The Columns

Case: All About The Experience

— by on June 8th, 2015

by Elizabeth Case

As years pass by, computers get smaller, cell phones get faster, and cars get more automatic. It is no secret that our world is developing new technology with one goal in mind: to make whatever needs to be modified more efficient. With an increase in efficiency comes an increase in reliance on technology—as technology does more and more for us, we have less and less to do for ourselves. Since new technology has helped to make our lives easier, we try to implement it whenever we can: in business, in communication, and even in education. In April 2015, Arizona State University announced that by Fall 2016, freshmen will be able to complete their entire first year of college online. Although other universities may not be making as drastic of changes, they are certainly searching for ways in which students can fulfill some of their required courses online. At a glance, this increase in efficiency may appear beneficial to both students and faculty; however, when you look closer, you realize that this adjustment would cause students to miss out on many key learning experiences throughout their college careers.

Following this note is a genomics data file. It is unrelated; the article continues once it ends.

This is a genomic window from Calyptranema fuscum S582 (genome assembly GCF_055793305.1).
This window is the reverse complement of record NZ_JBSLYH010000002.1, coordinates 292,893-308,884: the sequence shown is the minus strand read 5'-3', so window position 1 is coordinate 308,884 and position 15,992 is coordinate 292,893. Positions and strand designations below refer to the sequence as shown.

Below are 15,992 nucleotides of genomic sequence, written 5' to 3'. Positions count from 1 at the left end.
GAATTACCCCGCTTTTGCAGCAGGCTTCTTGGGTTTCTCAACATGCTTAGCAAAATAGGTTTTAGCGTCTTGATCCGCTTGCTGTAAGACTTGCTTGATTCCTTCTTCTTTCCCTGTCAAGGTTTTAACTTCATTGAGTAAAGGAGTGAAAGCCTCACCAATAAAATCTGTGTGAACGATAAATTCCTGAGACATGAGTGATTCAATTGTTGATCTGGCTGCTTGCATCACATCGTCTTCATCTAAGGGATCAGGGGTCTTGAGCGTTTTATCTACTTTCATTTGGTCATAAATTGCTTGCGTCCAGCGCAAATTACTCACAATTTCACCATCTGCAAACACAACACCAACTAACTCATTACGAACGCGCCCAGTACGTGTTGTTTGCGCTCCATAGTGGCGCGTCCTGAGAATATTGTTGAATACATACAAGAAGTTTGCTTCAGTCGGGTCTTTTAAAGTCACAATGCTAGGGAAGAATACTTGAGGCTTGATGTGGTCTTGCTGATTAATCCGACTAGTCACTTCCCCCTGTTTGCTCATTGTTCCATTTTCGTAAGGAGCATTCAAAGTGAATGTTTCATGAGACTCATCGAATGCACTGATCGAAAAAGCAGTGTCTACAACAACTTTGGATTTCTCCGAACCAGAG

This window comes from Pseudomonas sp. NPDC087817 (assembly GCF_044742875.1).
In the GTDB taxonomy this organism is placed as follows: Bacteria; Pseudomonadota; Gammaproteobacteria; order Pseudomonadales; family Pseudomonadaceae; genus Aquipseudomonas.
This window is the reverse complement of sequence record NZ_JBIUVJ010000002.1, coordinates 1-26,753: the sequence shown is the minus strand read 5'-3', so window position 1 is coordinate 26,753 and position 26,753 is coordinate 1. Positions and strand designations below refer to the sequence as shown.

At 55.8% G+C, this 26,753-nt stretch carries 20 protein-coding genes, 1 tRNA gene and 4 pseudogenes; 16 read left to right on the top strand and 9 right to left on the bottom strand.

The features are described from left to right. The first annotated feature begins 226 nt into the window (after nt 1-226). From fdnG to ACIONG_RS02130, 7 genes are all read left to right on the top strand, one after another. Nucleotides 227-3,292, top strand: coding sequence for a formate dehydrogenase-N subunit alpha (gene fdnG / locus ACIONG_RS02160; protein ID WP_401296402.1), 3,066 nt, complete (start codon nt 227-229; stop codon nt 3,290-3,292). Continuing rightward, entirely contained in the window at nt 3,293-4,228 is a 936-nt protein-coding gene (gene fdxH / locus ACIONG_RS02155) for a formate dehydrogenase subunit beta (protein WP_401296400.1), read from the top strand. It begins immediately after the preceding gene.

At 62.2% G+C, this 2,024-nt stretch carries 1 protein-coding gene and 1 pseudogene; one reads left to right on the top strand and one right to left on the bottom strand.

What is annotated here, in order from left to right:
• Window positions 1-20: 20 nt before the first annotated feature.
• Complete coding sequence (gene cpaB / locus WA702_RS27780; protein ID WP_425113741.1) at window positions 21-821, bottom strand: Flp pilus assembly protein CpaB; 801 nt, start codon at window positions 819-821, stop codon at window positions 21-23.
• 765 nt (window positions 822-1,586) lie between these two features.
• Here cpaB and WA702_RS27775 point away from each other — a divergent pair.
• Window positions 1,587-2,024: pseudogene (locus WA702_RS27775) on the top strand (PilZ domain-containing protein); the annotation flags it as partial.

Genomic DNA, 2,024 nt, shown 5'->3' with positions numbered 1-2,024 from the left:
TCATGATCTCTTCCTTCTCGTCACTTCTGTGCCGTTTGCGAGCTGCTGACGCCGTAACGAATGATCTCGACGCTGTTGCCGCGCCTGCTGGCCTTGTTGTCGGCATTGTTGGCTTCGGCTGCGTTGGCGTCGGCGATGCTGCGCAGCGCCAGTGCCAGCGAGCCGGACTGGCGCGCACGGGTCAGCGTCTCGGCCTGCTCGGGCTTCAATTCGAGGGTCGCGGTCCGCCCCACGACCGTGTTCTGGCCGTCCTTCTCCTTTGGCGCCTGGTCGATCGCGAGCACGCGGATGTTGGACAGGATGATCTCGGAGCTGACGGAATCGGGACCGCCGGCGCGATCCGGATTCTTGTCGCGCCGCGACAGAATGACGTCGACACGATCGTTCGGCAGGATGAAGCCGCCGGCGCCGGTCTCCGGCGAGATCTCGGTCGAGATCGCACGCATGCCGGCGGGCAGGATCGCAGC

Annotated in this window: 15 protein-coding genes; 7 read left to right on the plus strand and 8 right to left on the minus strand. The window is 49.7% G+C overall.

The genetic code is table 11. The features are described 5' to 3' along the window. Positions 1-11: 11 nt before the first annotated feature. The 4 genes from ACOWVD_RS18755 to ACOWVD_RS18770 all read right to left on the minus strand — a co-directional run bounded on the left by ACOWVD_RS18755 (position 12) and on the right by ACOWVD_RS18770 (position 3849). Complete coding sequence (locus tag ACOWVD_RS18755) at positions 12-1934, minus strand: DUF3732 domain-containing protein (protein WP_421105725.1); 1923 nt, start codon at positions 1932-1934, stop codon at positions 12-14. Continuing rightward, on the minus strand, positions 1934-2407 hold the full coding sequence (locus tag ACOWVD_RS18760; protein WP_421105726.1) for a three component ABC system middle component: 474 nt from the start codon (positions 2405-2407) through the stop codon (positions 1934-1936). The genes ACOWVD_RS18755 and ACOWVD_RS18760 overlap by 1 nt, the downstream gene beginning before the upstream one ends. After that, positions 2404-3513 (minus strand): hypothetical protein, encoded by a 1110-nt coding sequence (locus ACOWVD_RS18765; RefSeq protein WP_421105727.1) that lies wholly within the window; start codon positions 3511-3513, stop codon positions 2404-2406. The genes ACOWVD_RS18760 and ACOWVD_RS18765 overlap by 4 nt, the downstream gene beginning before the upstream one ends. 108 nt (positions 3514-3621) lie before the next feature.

When a student takes courses online, he or she misses out on what Andrew Delbanco calls “lateral learning” in his book, College: What It Was, Is, and Should Be. In an intimate classroom setting, students and professors can interact with each other and explore the materials that they read. During these interactions, they form new hypotheses and discoveries, as well as arrive at new questions. In an online course, this is not possible. A live class is composed of a unique array of students with different backgrounds and perspectives. This allows students to question not only the professor’s but also each other’s ideas and opinions, resulting in a conversation and conclusion distinct to a given class. A professor can give two separate classes the same readings and ask them the same questions, but the conversations will never be identical. This experience unique to a real classroom setting can clearly never occur in an online course, thus putting students who take classes online at a disadvantage. A main component of the so-called “college experience” is learning not only from your professor, but also from your peers—an aspect unattainable in online courses.